Transforming Rehabilitation: The MoJ's probation shake-up must not treat charities as "bid candy"

Experienced rehabilitation charities say they have been left disadvantaged by the bidding process for the Ministry of Justice's probation overhaul

The National Audit Office (NAO) has delivered its verdict on the early days of Transforming Rehabilitation, the Ministry of Justice’s ambitious attempt to shake-up the probation system. As watchdog reports go, the MoJ will probably be pretty relieved.

Transforming Rehabilitation doesn’t get a clean bill of health — probation staff raised with the NAO concerns about workload and professional relationships, as CSW reported — but the report’s tone is generally positive.

Amid substantial changes, with responsibility for managing ex-offenders split between new community rehabilitation companies (CRCs) and the national probation service, services were found to have been sustained successfully. Officials are praised for its handling of the 21 CRC contracts.

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The NAO also refer, briefly, to the charities which bid for prime contracts. "Voluntary bodies were largely unsuccessful," its report concedes, "due to their more limited resources and appetite for risk". But this account feel partial at best.

Here at New Philanthropy Capital we know, from work we have done with rehabilitation charities over the last two years, that there was significant disquiet in the voluntary sector about how this process unfolded for them.

Charities had been directly encouraged to apply to act as prime providers, including a senior MoJ official speaking at NPC’s annual conference in 2013 to emphasise how keen the department was to have some not-for-profit organisations in those roles.

Ultimately, though, 20 of the 21 prime contracts went to private providers, and one to a mutual led by probation staff. Some charities have been sub-contracted by the prime providers, but the involvement is far more limited than anticipated.

The whole thing, explained one charity involved, was "chaotic and confused"

NPC published a short account of those frustrations after we convened a discussion with major rehabilitation charities to reflect on what had gone wrong. All of the charities who bid to run CRCs were well-established, successful, and experienced in managing large public sector contracts.

In talking with us, the charities identified two broad reasons why they thought those bids hadn’t been successful. Firstly, there was a strong feeling that charities had been undone by key, eleventh-hour changes to the bidding process, which left voluntary organisations at a particular disadvantage.

Crucial details of a "parent company guarantee" were only refined after the first bidding rounds had been completed, which required bidders to have a parent company willing to stake assets equivalent to the size of the annual CRC contract. Working with far less capital than private companies, this meant charities needed to scramble to find a third party which would provide the guarantee and carry the risk. Not surprisingly, this created substantial extra work, and many would-be charity providers simply couldn’t find anyone willing to do so. The whole thing, explained one charity involved, was "chaotic and confused".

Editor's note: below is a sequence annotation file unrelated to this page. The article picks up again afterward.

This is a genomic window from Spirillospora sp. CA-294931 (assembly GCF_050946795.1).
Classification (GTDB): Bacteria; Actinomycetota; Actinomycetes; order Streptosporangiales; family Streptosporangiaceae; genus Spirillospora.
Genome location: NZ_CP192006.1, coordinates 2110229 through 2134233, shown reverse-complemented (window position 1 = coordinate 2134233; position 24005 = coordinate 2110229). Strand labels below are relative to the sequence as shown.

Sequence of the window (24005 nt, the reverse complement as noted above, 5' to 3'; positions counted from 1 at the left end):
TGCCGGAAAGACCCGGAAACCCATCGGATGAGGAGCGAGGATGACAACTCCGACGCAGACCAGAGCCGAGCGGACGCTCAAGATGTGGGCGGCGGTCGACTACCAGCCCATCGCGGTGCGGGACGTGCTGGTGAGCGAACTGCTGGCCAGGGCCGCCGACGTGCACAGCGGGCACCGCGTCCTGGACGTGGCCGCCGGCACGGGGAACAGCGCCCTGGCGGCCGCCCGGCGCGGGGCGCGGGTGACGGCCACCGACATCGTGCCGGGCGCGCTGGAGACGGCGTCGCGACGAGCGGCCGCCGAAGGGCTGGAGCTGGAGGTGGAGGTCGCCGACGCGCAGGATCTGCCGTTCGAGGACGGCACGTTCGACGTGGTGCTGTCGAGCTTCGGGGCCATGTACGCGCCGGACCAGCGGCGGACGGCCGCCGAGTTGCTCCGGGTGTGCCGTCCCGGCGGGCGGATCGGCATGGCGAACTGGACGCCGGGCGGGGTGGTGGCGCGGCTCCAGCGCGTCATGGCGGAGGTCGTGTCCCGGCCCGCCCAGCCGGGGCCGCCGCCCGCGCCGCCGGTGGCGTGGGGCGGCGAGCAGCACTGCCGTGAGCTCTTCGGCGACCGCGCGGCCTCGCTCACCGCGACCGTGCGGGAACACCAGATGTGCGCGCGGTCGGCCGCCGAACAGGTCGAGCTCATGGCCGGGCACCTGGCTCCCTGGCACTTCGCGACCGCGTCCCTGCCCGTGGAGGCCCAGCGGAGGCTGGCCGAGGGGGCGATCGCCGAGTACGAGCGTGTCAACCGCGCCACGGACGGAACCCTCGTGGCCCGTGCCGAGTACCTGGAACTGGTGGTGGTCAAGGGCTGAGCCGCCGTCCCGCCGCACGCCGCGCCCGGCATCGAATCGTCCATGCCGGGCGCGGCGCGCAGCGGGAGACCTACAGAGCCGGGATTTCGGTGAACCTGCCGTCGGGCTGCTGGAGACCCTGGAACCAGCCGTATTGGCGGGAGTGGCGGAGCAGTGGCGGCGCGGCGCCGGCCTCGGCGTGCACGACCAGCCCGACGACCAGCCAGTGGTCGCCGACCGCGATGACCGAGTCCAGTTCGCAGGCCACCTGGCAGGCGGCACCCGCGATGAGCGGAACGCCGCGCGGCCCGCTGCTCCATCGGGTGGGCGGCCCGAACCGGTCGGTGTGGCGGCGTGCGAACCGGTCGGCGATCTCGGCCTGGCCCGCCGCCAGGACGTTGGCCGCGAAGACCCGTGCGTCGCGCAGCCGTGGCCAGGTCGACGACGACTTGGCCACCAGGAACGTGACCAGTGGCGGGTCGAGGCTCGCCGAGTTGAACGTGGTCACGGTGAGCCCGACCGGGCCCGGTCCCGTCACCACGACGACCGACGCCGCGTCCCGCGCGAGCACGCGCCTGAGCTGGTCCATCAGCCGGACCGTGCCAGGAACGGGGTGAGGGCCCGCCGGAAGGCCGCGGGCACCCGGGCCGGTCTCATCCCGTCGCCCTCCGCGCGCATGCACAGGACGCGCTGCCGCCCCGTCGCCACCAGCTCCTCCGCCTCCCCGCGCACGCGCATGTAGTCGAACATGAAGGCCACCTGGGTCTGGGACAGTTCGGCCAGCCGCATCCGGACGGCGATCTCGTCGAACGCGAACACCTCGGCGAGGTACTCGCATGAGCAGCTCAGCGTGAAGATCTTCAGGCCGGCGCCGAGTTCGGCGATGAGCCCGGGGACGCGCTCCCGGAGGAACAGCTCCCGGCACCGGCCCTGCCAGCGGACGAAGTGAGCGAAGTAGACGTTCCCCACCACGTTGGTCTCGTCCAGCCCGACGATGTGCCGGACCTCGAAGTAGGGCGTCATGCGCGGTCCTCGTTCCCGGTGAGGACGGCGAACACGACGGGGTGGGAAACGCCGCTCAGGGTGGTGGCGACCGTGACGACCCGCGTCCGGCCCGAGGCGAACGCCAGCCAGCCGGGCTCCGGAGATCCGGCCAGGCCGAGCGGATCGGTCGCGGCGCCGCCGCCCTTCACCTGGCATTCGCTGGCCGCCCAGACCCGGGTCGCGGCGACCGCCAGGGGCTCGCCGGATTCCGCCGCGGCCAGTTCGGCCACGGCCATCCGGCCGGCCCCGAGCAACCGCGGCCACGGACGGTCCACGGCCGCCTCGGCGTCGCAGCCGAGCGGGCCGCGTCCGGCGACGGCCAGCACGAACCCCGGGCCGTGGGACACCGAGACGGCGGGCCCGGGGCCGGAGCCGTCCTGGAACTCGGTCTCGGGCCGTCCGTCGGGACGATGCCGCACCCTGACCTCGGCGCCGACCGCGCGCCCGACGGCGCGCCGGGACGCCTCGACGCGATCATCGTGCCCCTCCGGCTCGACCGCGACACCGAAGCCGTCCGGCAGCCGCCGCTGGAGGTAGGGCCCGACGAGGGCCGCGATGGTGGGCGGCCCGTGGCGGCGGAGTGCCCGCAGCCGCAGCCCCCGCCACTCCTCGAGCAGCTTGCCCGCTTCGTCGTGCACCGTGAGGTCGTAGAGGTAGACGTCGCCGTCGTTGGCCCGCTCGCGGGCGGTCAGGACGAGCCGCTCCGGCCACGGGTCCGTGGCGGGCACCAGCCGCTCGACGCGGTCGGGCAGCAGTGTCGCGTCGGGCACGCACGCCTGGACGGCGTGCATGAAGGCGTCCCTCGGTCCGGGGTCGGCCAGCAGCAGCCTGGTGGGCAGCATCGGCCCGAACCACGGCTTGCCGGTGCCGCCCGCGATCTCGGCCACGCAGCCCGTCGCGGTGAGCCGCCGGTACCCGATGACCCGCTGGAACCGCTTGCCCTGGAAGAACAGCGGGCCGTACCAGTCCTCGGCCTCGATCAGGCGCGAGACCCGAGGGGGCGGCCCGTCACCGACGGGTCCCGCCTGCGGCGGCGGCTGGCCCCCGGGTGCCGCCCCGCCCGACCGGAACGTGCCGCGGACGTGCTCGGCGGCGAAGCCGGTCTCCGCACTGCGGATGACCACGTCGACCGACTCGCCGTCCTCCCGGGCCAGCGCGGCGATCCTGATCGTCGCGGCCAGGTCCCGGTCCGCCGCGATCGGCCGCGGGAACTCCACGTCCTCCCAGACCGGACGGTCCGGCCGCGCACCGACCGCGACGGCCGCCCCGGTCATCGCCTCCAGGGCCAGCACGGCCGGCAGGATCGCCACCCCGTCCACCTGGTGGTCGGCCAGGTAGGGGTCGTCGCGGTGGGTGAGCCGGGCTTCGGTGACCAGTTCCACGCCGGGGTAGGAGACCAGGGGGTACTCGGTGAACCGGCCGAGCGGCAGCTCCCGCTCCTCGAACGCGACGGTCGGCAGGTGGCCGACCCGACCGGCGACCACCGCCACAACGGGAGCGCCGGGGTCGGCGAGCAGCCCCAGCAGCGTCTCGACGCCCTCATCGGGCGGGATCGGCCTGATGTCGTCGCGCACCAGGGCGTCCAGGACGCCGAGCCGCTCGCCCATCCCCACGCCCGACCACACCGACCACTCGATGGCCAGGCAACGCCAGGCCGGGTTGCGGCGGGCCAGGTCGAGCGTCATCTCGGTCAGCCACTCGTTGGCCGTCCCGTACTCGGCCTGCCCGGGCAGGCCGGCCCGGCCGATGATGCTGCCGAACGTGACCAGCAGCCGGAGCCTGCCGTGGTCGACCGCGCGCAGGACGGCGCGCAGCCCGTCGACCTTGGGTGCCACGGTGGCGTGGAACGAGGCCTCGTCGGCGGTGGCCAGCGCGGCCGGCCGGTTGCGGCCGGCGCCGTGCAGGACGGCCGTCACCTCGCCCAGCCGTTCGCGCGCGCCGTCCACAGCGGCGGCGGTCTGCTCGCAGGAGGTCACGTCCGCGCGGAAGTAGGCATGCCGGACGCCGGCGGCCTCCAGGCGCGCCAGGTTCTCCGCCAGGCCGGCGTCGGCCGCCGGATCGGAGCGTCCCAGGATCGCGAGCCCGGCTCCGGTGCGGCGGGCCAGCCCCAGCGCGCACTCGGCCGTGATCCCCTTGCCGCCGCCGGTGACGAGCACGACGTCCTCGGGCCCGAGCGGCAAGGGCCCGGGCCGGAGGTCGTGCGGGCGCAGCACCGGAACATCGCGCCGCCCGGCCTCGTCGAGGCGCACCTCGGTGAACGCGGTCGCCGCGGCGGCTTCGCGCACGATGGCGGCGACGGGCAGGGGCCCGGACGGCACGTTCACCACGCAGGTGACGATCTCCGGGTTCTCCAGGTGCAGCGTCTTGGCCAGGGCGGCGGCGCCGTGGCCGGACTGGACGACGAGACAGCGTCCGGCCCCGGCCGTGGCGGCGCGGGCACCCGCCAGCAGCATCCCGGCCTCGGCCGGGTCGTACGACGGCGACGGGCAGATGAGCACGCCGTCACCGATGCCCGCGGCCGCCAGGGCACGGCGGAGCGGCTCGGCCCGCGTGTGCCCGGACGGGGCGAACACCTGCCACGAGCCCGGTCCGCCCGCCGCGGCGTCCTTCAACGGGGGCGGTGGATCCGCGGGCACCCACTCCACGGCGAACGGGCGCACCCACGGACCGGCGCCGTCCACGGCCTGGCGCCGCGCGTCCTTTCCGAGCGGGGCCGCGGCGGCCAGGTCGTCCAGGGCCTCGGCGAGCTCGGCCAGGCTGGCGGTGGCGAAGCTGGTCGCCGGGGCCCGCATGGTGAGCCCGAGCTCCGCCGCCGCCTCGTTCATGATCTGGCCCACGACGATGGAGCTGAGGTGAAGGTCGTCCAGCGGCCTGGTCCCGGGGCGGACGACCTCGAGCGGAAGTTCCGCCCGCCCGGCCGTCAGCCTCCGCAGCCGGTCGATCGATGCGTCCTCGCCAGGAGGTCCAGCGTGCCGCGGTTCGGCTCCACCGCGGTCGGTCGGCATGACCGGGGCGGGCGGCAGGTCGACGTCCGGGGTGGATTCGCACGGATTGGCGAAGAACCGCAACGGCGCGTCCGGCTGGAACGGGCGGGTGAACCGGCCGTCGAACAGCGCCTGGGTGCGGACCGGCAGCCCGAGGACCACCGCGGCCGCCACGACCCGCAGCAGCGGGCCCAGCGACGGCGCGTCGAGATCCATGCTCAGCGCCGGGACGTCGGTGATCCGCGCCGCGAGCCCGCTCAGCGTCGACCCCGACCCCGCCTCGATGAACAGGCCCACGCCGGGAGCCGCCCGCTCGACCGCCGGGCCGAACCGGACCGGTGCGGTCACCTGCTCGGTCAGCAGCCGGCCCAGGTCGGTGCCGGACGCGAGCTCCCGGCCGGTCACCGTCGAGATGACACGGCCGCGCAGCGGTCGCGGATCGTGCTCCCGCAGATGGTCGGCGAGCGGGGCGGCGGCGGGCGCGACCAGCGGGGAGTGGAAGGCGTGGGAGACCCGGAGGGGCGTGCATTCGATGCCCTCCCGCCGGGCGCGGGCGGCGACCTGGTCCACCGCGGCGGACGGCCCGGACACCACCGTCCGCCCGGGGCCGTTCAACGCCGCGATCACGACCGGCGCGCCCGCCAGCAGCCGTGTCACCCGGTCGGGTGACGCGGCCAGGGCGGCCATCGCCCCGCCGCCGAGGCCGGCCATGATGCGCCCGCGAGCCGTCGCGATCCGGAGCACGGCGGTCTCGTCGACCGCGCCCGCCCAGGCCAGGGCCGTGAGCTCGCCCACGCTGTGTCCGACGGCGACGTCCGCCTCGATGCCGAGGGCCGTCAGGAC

Secondly, there was a fear that charities’ involvement was merely cosmetic. Voluntary bodies came to suspect they were "bid candy", there only to give an appearance of balance to a process stacked against them: it was politically expedient for MoJ officials to engage them, but little more. These were major players in rehabilitation work, but some admitted to worrying that they had been naïve. 

The charities have every right to be frustrated. Government officials shouldn’t play fast and loose with the charity sector. The frustrations we heard didn’t just turn on their failure to get contracts (although they were naturally unhappy about that, too). There was also a lot of annoyance about the amount of time wasted putting together bids which weren’t then taken seriously enough, and about the sacrifices made to meet conditions which shifted very late in the process. The MoJ "had behaved irresponsibility with charity resources", we were told.

This is no small deal for charities. Voluntary organisations must justify how they use their resources to their donors, and are required by law to make sure that their time is committed to achieving their charitable goals. When we met with the charities involved, they felt used. And that isn’t good enough.

In 2015, Transforming Rehabilitation won a Civil Service Award for, among other things, "building a diverse market". To be honest, this feels a bit rich. The charity sector brings diverse expertise to civil society, quite distinct from what would be found in public bodies and private companies. At its best, it can deliver lasting impact for society as a whole.

We think charities should have had the chance to head-up some of this work, with civil society organisations leading the way in a new system — but that chance has been lost.

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